It seems the only way to deal with the man-made global warming fanatics is to freeze them to death with the the brutally cold winters we are now having due to the extended solar minimum. Our current solar minimum came just in time to protect us from the man-made global warming lunatics. The death toll from the 2010-2011 season looks like it will be one for the record books. We can only hope some of them global warming freaks freeze to death this winter so that their lunacy, at least, is stopped being spread by those individuals.

  19. “As small as they are, conglomerates of dust particles in soils behave the same way on impact as a glass dropped on a kitchen floor,” Kok says.
    I think we need to pay more heed to what Kok says. In fact (ladies) you can take that as a general principle.

  20. lowercasefred says:
    December 29, 2010 at 12:09 pm Right as rain, lowercasefred. I’m just tired of these guys being “surprised” at my expense.

  21. I “suggest” they “can” make vague suggestions of natural objects that might affect nature with a negative effect of a positive warming feedback effect if only they have understood a bunch of really complex stuff, hopefully, sounding cool but more like particle physic to the politicians or laymen with much influence on politician due to the fact that if only they could scare up enough research grants they’d be set for life, err, I mean they’d might be able to figure something out eventually. And besides if the other guys could get a direct link to the tax-available subject why shouldn’t they?
    I remember a time, not too long ago, actually only 10 years, when too many economically challenged people and their companies throw away money on just about any IT project. Nobody needed an actual product just the thought of a potential mind dazzling product. We all know what happen in such a market that is open to the vapor ware industry and the ponze schemers.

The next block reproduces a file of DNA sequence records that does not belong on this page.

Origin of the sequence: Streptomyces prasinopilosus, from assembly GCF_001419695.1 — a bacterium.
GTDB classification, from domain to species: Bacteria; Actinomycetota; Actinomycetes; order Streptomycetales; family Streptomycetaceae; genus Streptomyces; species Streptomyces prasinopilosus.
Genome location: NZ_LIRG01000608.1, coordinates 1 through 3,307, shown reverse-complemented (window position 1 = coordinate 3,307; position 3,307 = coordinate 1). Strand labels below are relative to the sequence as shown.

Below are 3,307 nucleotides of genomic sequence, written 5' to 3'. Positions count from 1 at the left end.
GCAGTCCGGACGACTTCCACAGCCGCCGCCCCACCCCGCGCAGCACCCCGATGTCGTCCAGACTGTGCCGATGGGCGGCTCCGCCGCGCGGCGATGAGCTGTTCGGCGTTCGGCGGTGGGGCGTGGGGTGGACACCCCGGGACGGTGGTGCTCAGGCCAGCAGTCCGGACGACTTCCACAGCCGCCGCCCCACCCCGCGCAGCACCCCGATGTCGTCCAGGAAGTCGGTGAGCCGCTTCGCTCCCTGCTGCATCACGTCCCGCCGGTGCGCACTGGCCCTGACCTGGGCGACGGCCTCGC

I wonder what would happen to the world economy if inventors and engineers had it as easy getting money. Of course UN has always worked out of the principal that nobody needs to show an actual product or service before hand outs and the money just, “mysteriously”, disappears. But disregarding that fact, what would the global economy look like if inventors and engineer could effectively behave as yesterdays dot com puppies or todays climate hippies, the profiteering and the non-profiteering, the same way to get money en masse without first having something to show for?

  22. “Larger particles, classified as silt, fall out of the atmosphere after a few days. The larger the particle, the more it will tend to have a heating effect on the atmosphere.
    Kok’s research indicates that the ratio of silt particles to clay particles is two to eight times greater than represented in climate models.”
    So let me get this straight. Silt warms the atmosphere. The amount of silt has been greatly underestimated. Therefore CO2 is MUCH LESS dangerous than we thought? This definitely needs to be researched further!
    “In addition to influencing the amount of solar heat in the atmosphere, dust particles also are deposited on mountain snowpacks, where they absorb heat and accelerate snowmelt.”
    For an article written in 2009 on a related topic, see: